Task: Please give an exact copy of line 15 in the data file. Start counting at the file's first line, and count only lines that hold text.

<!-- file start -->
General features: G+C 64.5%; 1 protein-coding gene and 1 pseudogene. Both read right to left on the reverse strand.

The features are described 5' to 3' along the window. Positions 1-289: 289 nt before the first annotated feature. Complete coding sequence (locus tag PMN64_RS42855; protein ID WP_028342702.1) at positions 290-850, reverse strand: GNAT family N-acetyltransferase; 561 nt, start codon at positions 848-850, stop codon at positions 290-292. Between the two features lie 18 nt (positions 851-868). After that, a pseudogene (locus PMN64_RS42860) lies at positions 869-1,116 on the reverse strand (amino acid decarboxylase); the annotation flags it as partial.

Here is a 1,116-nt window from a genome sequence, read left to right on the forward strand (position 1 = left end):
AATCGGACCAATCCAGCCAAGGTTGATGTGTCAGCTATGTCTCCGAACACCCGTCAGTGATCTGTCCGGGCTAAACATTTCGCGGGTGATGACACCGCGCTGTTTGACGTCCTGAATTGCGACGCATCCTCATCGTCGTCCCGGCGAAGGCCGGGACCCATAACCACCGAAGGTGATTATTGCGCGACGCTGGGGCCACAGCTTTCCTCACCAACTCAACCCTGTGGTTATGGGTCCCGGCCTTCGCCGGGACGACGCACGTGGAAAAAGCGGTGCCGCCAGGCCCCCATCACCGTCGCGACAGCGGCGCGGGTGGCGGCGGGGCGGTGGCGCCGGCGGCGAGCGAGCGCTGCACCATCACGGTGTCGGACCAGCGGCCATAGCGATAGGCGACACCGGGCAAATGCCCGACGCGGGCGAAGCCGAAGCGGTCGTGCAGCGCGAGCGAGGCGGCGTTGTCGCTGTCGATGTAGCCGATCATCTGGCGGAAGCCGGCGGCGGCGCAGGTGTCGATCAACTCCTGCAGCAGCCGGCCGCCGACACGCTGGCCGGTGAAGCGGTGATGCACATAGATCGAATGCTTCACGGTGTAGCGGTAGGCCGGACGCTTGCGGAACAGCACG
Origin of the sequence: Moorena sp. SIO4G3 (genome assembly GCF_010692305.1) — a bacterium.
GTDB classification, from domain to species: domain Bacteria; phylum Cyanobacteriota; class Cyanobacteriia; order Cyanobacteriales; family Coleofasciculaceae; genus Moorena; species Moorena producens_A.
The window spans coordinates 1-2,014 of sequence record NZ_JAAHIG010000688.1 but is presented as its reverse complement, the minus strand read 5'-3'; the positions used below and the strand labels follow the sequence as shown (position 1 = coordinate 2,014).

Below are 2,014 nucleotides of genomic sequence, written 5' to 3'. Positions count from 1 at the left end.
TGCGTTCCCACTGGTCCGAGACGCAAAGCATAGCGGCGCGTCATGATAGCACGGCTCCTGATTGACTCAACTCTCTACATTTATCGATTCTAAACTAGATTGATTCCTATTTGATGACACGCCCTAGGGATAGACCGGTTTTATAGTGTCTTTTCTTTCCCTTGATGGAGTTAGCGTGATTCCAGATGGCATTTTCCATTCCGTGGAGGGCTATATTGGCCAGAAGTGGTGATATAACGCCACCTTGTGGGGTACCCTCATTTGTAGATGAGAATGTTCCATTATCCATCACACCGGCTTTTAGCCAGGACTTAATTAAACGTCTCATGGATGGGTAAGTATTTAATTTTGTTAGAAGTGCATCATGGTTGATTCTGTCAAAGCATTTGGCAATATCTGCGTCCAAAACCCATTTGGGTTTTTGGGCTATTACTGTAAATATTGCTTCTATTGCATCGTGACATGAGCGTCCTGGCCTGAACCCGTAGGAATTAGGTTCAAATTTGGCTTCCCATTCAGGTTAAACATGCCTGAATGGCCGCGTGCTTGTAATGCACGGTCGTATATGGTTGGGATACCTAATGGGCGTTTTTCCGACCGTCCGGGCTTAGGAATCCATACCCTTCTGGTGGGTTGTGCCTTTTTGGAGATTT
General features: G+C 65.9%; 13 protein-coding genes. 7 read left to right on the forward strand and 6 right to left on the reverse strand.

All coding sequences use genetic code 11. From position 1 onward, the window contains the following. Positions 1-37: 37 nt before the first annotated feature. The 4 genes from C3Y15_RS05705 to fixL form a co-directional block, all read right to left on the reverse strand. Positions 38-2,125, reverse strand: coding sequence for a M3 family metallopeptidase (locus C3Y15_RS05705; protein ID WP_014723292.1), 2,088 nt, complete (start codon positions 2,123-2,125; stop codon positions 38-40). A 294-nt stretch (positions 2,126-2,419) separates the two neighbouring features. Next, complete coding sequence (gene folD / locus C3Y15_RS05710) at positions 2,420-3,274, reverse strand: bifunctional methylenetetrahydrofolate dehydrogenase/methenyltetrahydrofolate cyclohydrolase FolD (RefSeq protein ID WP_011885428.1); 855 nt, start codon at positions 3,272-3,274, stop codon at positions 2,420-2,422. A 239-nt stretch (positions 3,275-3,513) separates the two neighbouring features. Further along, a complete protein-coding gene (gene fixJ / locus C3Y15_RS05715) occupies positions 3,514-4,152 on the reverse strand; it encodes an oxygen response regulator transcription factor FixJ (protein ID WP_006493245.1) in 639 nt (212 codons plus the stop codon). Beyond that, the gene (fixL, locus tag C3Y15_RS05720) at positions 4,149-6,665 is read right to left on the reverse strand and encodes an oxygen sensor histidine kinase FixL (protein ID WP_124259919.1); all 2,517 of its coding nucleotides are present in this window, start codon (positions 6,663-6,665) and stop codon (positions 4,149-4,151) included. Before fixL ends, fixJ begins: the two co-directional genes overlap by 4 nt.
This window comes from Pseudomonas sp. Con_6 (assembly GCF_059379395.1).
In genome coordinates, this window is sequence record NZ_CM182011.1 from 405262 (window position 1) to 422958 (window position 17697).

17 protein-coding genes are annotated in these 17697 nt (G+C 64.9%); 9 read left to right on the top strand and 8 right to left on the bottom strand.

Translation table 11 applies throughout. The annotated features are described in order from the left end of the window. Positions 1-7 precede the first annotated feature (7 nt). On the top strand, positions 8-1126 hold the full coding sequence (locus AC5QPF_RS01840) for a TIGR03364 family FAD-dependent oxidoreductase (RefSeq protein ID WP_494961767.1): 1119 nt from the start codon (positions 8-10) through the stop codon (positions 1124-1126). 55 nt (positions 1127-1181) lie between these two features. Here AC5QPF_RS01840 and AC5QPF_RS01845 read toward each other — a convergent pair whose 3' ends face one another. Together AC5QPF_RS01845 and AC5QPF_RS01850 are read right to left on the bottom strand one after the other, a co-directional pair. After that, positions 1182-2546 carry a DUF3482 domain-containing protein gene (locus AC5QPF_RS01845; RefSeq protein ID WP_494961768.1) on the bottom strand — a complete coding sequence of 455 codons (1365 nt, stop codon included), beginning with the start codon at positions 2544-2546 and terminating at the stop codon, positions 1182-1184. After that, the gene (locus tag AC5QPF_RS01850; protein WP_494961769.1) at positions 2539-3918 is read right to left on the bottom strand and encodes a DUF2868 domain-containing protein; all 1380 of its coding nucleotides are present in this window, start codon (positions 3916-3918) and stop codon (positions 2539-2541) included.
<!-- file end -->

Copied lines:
Translation table 11 applies throughout. The annotated features are described in order from the left end of the window. Positions 1-7 precede the first annotated feature (7 nt). On the top strand, positions 8-1126 hold the full coding sequence (locus AC5QPF_RS01840) for a TIGR03364 family FAD-dependent oxidoreductase (RefSeq protein ID WP_494961767.1): 1119 nt from the start codon (positions 8-10) through the stop codon (positions 1124-1126). 55 nt (positions 1127-1181) lie between these two features. Here AC5QPF_RS01840 and AC5QPF_RS01845 read toward each other — a convergent pair whose 3' ends face one another. Together AC5QPF_RS01845 and AC5QPF_RS01850 are read right to left on the bottom strand one after the other, a co-directional pair. After that, positions 1182-2546 carry a DUF3482 domain-containing protein gene (locus AC5QPF_RS01845; RefSeq protein ID WP_494961768.1) on the bottom strand — a complete coding sequence of 455 codons (1365 nt, stop codon included), beginning with the start codon at positions 2544-2546 and terminating at the stop codon, positions 1182-1184. After that, the gene (locus tag AC5QPF_RS01850; protein WP_494961769.1) at positions 2539-3918 is read right to left on the bottom strand and encodes a DUF2868 domain-containing protein; all 1380 of its coding nucleotides are present in this window, start codon (positions 3916-3918) and stop codon (positions 2539-2541) included.